When my Hindu husband and I set out to organize our home library, we took our best shot at Dewey Decimal precision and created a place for everything…almost.
“Where should I put this?” I asked, holding up my copy of the Bible.
“How about under ‘fiction’?” he replied with just a hint of a smile.
I laughed out loud, like ninety-year-old Sarah in the Bible when God told her that she and Abraham would bear a son. The absurdity of it: The Bible as fiction.
My husband continued on with his business, blowing dust bunnies off the tops of his John Grisham novels and moving them to the new bookcases we’d bought. I stood riveted in place, the Bible in hand, still reeling from his comment. Did he really think of the Bible as fiction?
I contemplated some of the biblical stories I remembered from my Methodist Sunday school classes during my childhood: A 900-year-old carpenter building an ark to save all of God’s creatures from The Flood; an ex-slave parting the seas to lead his people to the Promised Land; a virgin giving birth to the son of God. Come to think of it, maybe shelving the Bible as a work of fiction wasn’t so far-fetched after all.
But I just couldn’t do it. Whether or not I bought into the facts of these fantastical accounts, the truth was that I had been living by the moral lessons tucked away inside them all my life.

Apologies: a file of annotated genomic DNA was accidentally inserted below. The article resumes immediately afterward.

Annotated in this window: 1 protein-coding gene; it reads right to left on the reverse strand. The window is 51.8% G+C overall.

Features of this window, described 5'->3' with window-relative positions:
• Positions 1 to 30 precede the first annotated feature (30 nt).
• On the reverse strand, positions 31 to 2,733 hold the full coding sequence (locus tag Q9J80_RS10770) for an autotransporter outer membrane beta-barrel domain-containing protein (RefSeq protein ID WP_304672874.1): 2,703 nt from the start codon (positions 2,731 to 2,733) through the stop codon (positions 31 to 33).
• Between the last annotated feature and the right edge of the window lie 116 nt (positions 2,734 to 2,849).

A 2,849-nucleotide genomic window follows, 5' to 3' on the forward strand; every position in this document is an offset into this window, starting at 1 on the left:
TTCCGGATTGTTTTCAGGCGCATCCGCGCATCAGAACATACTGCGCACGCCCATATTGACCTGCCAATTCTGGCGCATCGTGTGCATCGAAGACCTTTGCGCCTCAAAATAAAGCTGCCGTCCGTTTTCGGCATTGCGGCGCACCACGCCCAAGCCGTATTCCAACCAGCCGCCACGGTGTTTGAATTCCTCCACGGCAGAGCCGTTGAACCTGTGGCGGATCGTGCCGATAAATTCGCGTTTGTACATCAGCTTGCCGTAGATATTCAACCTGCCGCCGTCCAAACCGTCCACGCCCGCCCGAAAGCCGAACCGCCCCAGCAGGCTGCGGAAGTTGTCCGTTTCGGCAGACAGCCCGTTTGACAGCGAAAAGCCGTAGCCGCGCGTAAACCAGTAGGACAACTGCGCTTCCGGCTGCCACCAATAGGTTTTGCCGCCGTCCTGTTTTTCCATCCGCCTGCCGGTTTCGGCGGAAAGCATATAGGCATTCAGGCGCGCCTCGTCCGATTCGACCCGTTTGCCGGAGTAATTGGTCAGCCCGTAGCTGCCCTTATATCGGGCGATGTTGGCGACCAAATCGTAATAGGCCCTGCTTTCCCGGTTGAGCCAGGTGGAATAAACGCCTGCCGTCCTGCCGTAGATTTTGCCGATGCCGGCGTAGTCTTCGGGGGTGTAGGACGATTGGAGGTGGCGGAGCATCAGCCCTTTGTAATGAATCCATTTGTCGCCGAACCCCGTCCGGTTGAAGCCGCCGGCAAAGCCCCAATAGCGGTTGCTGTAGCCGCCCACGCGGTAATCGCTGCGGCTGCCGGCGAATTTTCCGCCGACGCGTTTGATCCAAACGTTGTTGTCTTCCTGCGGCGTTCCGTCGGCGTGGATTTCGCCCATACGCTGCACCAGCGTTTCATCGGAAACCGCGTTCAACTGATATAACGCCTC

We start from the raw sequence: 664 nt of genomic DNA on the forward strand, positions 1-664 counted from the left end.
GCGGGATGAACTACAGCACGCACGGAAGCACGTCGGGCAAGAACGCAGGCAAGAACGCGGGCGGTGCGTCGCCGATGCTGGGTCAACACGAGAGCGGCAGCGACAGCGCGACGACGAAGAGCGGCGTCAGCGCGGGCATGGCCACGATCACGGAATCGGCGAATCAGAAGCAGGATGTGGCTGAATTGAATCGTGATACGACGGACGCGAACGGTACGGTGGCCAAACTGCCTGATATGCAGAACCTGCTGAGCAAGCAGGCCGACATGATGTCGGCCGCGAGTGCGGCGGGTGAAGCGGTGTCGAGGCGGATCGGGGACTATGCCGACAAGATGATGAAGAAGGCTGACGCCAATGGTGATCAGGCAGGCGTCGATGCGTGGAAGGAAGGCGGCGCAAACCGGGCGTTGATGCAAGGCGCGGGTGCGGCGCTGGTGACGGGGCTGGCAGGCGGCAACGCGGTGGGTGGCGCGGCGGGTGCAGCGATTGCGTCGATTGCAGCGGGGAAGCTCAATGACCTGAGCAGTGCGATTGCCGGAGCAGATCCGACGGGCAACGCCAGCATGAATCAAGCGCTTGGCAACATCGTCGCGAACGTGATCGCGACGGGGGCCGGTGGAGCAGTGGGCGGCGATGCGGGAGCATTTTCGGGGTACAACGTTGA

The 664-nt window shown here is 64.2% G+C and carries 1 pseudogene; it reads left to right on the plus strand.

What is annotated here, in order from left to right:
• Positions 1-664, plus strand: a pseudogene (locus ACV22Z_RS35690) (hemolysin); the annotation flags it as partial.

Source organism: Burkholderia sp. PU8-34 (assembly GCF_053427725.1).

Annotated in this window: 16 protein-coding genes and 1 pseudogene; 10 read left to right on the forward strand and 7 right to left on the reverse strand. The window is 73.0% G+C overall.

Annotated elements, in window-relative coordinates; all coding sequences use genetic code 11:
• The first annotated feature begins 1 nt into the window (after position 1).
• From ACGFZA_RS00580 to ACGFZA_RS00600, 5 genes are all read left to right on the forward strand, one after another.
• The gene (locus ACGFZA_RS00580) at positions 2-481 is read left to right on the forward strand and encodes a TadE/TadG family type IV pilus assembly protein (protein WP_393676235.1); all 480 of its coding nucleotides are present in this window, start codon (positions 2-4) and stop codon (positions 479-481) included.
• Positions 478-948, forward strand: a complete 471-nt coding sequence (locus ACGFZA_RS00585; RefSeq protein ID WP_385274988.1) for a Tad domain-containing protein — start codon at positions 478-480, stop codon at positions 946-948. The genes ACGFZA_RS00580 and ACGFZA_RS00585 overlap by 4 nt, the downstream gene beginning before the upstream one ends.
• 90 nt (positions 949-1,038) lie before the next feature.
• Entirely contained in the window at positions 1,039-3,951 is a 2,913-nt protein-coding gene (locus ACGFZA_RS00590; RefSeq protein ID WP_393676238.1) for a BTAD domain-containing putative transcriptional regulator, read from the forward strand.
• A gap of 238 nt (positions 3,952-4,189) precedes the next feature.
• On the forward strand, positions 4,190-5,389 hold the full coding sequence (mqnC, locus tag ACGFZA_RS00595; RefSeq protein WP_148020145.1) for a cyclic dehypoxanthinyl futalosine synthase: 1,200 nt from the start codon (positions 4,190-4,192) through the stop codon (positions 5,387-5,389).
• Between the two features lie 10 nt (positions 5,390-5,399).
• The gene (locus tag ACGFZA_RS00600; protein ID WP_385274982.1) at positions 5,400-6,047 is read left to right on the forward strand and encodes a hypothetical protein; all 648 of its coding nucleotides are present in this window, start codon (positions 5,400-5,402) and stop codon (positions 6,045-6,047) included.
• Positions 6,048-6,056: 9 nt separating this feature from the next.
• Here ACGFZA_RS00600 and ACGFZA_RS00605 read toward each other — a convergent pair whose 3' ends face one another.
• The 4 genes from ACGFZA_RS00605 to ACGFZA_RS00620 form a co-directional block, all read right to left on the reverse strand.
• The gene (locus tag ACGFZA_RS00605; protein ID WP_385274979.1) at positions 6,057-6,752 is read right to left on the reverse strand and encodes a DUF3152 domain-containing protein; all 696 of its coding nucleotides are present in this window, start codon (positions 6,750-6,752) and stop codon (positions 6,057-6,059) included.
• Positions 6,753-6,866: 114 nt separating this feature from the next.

I thumbed through the Bible as I considered where to shelve it, and the leaves fell open to the color plates that stood out like bookmarks among the onionskin pages of chapter and verse. I’d seen artwork like this before, otherworldly images of other godly beings on a Hindu calendar at a friend’s house. One page featured a depiction of the four-armed, blue-skinned deity Vishnu reclining on a serpent. On another there sat Ganesh, the elephant-headed god and remover of obstacles. The spectacle had made my head spin.
I looked down at the picture in my Bible of Jesus walking on water and I laughed again—this time at myself for taking exception to my husband’s zany suggestion. Was I any less guilty of the same offense? To me, the Hindu deities – stripped of their cultural context and devoid of any sacred significance – were…well, pure fiction.
My husband and I have our differences, and some of them go much deeper than the color of our skin. But over the years, one thing that has cemented our relationship and smoothed over those differences has been a shared spirituality that transcends the dogmas of our respective religious heritages. I believe that it’s possible for two people to follow radically different spiritual paths only to find themselves standing on common sacred ground.
That day, we put the Bible and the Bhagavad-Gita right next to each other on a bookshelf reserved for sacred texts, their covers touching one another. I doubt that even Mr. Melvil Dewey would have quibbled with that.
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